Can Cats Eat Sweets: What You Should Know About Cats and Sugary Treats
Is candy bad for cats? What happens if a cat eats sugar?
If your kitty seems interested in sharing your sweets, you’re right to be cautious and ask questions before feeding something new to your furry friend.
Read on to learn why sweet foods aren’t recommended for felines.
Why Does My Cat Like Sweets?
The truth is, cats don’t like or dislike sweetness.
In fact, they can’t taste “sweet” at all!
Cats only have 470 taste buds. Compare this to 1,700 in dogs, and 9,000 in humans. Of those limited taste receptors in feline mouths, none are programmed to taste sweetness. So, no, your cat doesn't have a sweet tooth, even if they perk up when you unwrap a sweet treat for yourself.
So, why does your cat try to sneak a taste of your vanilla ice cream or Halloween candy? Your cat may be interested in something other than the sweet taste. For example, cats enjoy the taste of fats and meats, so they may be enticed by the fat content, umami flavor, or amino acids of your snack rather than the sugar. Or, cats may try to eat candy canes due to the minty smell (which is similar to catnip). Or, they may mistake a lollipop for a toy.
However, even if your cat isn’t after a sweet fix, sugar ingestion can still be bad for them.
Can Cats Digest Sugar?
Sugar isn’t toxic to cats. However, it’s not very good for them.
Cats are obligate carnivores, which means they must eat meat rather than plant material.
That being said, felines can have small amounts of carbohydrates in their diets. In the wild, carbs may have come from ingesting plant material in the stomachs of their prey, or munching on fibers like grass (if you’ve ever grown cat grass, you know how much some cats love it!).
Table sugar and modern sweeteners, on the other hand, are not natural to cats, and kitties don’t digest sugar very efficiently.
If your furry friend eats sugar, you might see vomiting, diarrhea, and discomfort. Symptoms can range from a mild to severe, depending how sensitive your cat is and what they ate.
Plus, in the long-term, sugar consumption can cause weight gain, diabetes, tooth problems, and other health issues.
Which Sweets Are Toxic to Cats?
Even though sugar itself isn’t toxic to cats — many other sweets and candy ingredients are very toxic! This includes:
- Xylitol and other artificial sweeteners: Xylitol is commonly found in sugar-free gums and mints, but may also present in other sweets and drinks. This sweetener causes stomach upset, liver damage, a severe drop in blood sugar, and even seizures and death in cats.
- Chocolate: Chocolate is toxic to pets. The darker the chocolate, the more dangerous it is. Chocolate ingestion can cause stomach upset, muscle tremors, seizures, and arrhythmias (heart rate abnormalities). If severe, it can even cause death.
- Raisins and grapes: These fruits and their dried counterparts can cause kidney failure in pets.
- Caffeine: Caffeine is toxic to pets, causing the same types of symptoms and dangers that chocolate ingestion causes.
How to Keep Your Kitty Safe
Cats are curious critters. They’re also very agile — most felines can jump to a shelf or kitchen counter pretty easily. So it’s important to keep your candy and sweets where your kitty can’t access them.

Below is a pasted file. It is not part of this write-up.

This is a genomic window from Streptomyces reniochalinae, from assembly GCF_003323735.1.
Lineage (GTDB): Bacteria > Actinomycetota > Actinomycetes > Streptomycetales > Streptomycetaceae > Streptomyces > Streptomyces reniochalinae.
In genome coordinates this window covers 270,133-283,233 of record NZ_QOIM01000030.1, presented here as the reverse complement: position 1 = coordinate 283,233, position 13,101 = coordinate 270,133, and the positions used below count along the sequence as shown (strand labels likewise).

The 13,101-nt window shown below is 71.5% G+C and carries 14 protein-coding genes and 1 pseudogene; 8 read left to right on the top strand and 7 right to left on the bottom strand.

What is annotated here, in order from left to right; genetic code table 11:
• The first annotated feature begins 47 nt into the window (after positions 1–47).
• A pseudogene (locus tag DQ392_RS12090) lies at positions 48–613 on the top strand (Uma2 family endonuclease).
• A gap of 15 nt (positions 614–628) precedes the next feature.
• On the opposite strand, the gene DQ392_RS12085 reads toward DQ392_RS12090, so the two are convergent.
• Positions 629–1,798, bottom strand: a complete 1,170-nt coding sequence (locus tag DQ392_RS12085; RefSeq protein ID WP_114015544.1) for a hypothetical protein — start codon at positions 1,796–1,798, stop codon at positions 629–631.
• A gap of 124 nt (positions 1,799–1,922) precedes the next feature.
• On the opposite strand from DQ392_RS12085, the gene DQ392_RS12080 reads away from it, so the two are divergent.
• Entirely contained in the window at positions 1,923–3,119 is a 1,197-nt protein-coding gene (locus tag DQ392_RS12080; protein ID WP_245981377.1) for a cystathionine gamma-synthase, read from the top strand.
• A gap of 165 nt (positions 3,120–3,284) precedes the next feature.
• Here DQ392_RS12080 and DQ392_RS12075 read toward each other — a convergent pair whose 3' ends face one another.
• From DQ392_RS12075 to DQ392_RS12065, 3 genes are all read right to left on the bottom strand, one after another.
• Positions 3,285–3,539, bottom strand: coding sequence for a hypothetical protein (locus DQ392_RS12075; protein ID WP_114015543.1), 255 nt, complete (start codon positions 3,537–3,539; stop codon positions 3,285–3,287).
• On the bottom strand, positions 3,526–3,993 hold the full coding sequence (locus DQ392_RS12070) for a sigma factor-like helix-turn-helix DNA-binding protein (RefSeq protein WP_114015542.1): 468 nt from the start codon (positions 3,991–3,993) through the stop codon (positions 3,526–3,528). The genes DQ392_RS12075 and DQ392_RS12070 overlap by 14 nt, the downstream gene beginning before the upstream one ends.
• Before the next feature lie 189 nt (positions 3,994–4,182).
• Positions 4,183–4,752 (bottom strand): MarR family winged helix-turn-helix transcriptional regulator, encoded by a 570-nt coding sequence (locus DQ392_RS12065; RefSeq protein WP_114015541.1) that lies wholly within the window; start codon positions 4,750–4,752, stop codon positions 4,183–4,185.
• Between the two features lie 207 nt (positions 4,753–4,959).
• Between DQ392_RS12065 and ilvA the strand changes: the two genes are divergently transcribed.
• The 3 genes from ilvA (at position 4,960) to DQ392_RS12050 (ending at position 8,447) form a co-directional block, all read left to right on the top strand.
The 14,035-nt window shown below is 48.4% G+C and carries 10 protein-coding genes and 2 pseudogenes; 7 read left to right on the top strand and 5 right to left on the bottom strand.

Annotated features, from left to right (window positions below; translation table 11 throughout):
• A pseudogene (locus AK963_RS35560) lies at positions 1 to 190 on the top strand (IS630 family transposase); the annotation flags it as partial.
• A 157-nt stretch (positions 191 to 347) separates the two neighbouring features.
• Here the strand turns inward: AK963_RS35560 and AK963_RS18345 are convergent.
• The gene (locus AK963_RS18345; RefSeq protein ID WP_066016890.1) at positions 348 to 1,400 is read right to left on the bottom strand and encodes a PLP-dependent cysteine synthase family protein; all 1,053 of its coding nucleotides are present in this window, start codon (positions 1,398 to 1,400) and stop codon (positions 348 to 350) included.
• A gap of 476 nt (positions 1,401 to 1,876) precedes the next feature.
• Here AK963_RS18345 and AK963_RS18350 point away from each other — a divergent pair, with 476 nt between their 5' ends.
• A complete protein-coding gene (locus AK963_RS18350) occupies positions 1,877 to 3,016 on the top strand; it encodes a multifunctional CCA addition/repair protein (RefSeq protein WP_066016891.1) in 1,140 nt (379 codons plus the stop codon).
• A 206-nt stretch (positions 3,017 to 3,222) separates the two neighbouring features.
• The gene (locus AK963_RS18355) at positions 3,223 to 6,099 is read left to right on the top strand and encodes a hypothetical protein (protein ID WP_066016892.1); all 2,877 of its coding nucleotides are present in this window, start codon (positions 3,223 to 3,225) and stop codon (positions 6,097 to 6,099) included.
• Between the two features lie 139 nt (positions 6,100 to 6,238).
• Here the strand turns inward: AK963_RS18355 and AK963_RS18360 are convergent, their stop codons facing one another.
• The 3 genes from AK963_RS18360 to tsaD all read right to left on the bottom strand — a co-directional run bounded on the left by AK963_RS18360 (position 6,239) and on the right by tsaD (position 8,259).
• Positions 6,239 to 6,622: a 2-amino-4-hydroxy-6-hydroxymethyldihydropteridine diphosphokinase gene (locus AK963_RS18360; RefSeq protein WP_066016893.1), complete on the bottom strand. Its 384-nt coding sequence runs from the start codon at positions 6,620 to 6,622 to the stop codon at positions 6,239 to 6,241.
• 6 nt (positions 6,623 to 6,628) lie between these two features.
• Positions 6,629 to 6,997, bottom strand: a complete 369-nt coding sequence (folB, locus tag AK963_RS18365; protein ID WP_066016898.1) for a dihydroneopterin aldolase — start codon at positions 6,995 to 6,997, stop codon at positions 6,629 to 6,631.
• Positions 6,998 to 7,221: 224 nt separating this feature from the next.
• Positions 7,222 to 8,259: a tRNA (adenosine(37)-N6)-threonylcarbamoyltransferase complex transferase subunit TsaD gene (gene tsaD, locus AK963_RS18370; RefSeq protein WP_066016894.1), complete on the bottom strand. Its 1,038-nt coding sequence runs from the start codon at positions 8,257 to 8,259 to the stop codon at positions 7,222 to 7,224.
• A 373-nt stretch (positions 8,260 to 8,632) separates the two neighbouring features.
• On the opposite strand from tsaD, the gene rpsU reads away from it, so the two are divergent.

But if they do get their paws on something they shouldn’t have (and it may happen even if you’re very careful), it’s important to know what to do, and to act quickly.
Here are some tips for cats and sweet treats.
- Keep sweets out of your kitty’s reach. Be sure that sweets are locked away, tightly covered, or high enough so that your cat can’t access them. And, be extra careful with the toxic sweets mentioned above.
- Secure your trash can. Make sure it’s not possible for your cat to go “dumpster diving” if they smell tasty human food in the trash.
- Make sure everyone in the home knows the rules. Explain to children why cats can’t have candy or sweet things, and discuss healthier treat options they can give to their favorite furry friend.
- If your cat ate candy or another sweet, especially something you know to be toxic, call a vet right away. Let them know exactly what your kitty ate and how much of it, if you can. Bringing the wrapper or packaging to your vet visit can help. If you can’t reach your vet right away, call an emergency veterinary practice, or the ASPCA Animal Poison Control line. Don’t wait for your cat to show symptoms—seek help right away!
What’s Better for Cats Than Eating Candy?
Giving your furry friend a tasty treat is a fun way to bond with them. Fortunately, you have options. Skip the chocolate cake, donuts, cotton candy, Reese’s, and marshmallows, which are bad for cats. Instead, give them a nibble of one of the below savory treats.
- Small pieces of meat, like cooked chicken or turkey. These should be plain (no spices, salt, sauces, etc.) and marble-sized or smaller. Watch your kitty’s excitement grow as they smell their treats and start purring. It’s a fun way to include your pet in holiday celebrations, by giving them their own pieces of turkey to dine on.
- A special gourmet treat from a local pet boutique.
- Their favorite treat of all time. Cats are creatures of habit, and they know what they like. Sometimes, they prefer to stick with their favorite treat — even something they already receive every day — rather than trying something new.
- Their regular cat food. You can’t go wrong with the classics.
Your kitty brings you so much joy, and it’s fun to make them happy in return. Sharing a little treat as part of a balanced diet is a great way to do that.
All of these options allow your cat to safely enjoy a tasty snack, as you bond with your furry family member.
SEE ALSO: Can Dogs Eat Candy?